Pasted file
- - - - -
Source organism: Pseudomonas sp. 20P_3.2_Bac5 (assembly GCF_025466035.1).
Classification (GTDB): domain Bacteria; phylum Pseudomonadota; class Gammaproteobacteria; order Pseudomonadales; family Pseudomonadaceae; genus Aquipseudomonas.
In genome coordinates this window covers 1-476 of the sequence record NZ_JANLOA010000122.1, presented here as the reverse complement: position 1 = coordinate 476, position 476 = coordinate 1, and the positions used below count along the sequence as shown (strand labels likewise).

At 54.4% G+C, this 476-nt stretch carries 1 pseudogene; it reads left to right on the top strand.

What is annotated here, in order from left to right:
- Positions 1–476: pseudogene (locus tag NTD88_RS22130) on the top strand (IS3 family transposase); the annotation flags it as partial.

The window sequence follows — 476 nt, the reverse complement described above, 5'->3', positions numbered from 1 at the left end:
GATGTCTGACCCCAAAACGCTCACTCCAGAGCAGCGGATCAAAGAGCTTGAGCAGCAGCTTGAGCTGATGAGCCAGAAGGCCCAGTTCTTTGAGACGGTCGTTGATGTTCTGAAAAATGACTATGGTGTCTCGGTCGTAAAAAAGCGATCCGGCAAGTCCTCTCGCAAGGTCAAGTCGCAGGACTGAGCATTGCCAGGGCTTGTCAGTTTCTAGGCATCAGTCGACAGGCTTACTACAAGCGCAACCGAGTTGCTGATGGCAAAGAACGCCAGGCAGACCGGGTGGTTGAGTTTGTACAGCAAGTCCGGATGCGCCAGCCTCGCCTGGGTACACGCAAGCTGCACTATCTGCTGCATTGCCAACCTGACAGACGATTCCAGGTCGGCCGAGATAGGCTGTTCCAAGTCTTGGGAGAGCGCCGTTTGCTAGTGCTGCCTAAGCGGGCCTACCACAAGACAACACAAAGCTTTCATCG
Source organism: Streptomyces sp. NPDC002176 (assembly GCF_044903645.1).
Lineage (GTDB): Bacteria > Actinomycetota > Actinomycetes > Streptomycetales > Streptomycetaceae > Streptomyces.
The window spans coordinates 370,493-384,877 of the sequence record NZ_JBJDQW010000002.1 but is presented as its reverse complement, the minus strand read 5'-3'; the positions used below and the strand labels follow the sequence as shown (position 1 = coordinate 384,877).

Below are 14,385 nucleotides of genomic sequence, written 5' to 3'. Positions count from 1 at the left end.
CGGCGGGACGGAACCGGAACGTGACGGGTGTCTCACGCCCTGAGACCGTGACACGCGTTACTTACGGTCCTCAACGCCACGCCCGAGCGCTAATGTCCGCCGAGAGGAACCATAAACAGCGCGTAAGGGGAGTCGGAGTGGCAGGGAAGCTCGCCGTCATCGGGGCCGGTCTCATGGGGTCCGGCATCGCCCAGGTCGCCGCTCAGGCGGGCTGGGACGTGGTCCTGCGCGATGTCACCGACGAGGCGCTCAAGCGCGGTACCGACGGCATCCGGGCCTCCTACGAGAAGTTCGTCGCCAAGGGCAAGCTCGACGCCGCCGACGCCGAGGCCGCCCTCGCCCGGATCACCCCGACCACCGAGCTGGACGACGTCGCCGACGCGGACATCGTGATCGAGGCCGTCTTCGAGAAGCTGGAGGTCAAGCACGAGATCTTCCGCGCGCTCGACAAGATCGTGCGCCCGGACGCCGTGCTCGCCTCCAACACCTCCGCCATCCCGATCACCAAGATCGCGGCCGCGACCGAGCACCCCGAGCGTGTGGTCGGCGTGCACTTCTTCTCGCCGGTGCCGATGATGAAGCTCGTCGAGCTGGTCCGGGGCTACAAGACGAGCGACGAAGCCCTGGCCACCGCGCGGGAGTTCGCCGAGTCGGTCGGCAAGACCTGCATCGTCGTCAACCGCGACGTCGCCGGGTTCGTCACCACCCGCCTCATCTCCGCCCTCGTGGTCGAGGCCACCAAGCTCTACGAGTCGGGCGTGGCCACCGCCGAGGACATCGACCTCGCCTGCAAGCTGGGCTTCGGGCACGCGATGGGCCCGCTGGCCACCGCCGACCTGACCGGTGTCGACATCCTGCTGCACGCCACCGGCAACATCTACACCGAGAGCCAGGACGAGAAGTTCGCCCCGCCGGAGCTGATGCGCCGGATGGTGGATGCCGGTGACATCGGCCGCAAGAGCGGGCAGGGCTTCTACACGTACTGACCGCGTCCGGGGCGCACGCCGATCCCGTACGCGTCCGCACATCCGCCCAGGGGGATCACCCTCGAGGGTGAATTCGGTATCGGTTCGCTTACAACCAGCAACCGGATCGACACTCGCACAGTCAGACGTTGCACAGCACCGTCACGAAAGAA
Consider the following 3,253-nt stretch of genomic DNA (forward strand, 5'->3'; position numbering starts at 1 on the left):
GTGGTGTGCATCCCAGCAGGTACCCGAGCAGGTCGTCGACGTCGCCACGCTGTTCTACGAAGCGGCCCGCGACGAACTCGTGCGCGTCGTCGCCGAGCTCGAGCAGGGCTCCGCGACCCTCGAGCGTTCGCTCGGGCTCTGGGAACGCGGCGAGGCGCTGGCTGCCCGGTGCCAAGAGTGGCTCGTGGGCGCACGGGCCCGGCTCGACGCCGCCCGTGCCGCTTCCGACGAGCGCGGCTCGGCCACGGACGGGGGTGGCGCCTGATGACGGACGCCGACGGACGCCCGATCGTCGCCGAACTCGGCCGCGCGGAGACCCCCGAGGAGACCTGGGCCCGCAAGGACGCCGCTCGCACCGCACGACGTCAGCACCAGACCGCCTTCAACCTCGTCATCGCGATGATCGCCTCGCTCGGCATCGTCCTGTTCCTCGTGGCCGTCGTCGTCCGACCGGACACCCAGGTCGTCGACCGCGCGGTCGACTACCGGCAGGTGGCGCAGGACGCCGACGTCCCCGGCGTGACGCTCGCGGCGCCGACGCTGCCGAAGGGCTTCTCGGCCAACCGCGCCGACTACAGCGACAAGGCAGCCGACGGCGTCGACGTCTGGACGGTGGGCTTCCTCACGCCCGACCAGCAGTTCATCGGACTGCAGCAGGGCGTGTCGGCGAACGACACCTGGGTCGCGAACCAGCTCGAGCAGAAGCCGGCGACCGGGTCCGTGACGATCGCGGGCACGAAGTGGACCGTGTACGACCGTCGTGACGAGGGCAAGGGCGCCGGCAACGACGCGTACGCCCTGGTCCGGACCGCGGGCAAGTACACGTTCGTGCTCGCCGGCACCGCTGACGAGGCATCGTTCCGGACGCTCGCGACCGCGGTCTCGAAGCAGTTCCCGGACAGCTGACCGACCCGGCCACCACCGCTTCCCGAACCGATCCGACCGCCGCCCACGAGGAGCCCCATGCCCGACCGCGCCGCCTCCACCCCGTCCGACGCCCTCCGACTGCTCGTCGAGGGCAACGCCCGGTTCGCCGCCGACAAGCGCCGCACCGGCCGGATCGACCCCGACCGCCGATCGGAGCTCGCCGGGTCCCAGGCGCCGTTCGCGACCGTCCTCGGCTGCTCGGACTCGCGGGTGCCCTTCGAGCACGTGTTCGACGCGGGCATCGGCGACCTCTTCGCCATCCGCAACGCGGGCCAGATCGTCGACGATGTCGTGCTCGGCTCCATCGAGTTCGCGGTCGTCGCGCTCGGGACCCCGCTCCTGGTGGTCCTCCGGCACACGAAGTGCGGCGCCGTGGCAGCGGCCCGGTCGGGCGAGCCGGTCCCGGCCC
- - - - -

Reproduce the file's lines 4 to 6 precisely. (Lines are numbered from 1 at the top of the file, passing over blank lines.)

At 54.4% G+C, this 476-nt stretch carries 1 pseudogene; it reads left to right on the top strand.

What is annotated here, in order from left to right:
- Positions 1–476: pseudogene (locus tag NTD88_RS22130) on the top strand (IS3 family transposase); the annotation flags it as partial.